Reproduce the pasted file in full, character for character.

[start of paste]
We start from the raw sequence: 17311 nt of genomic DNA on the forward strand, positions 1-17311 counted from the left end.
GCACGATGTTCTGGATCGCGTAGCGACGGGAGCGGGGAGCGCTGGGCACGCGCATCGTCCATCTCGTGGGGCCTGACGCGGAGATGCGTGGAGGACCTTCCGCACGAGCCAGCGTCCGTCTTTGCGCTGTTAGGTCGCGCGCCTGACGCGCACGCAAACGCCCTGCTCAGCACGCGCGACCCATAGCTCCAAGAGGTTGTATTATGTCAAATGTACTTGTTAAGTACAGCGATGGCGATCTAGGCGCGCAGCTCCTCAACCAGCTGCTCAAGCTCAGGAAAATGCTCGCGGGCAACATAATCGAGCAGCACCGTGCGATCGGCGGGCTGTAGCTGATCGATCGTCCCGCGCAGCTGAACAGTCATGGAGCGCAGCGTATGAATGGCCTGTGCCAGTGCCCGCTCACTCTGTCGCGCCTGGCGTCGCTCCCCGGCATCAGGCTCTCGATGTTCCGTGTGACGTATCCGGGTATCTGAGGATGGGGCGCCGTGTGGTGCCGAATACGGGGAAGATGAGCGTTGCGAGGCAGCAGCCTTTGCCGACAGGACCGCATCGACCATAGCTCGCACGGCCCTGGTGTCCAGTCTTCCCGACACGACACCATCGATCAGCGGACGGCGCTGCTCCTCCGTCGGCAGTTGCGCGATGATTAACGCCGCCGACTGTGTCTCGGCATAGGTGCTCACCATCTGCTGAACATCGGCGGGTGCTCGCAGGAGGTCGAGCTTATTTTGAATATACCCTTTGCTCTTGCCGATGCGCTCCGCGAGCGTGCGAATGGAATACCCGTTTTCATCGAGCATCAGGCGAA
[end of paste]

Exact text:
We start from the raw sequence: 17311 nt of genomic DNA on the forward strand, positions 1-17311 counted from the left end.
GCACGATGTTCTGGATCGCGTAGCGACGGGAGCGGGGAGCGCTGGGCACGCGCATCGTCCATCTCGTGGGGCCTGACGCGGAGATGCGTGGAGGACCTTCCGCACGAGCCAGCGTCCGTCTTTGCGCTGTTAGGTCGCGCGCCTGACGCGCACGCAAACGCCCTGCTCAGCACGCGCGACCCATAGCTCCAAGAGGTTGTATTATGTCAAATGTACTTGTTAAGTACAGCGATGGCGATCTAGGCGCGCAGCTCCTCAACCAGCTGCTCAAGCTCAGGAAAATGCTCGCGGGCAACATAATCGAGCAGCACCGTGCGATCGGCGGGCTGTAGCTGATCGATCGTCCCGCGCAGCTGAACAGTCATGGAGCGCAGCGTATGAATGGCCTGTGCCAGTGCCCGCTCACTCTGTCGCGCCTGGCGTCGCTCCCCGGCATCAGGCTCTCGATGTTCCGTGTGACGTATCCGGGTATCTGAGGATGGGGCGCCGTGTGGTGCCGAATACGGGGAAGATGAGCGTTGCGAGGCAGCAGCCTTTGCCGACAGGACCGCATCGACCATAGCTCGCACGGCCCTGGTGTCCAGTCTTCCCGACACGACACCATCGATCAGCGGACGGCGCTGCTCCTCCGTCGGCAGTTGCGCGATGATTAACGCCGCCGACTGTGTCTCGGCATAGGTGCTCACCATCTGCTGAACATCGGCGGGTGCTCGCAGGAGGTCGAGCTTATTTTGAATATACCCTTTGCTCTTGCCGATGCGCTCCGCGAGCGTGCGAATGGAATACCCGTTTTCATCGAGCATCAGGCGAA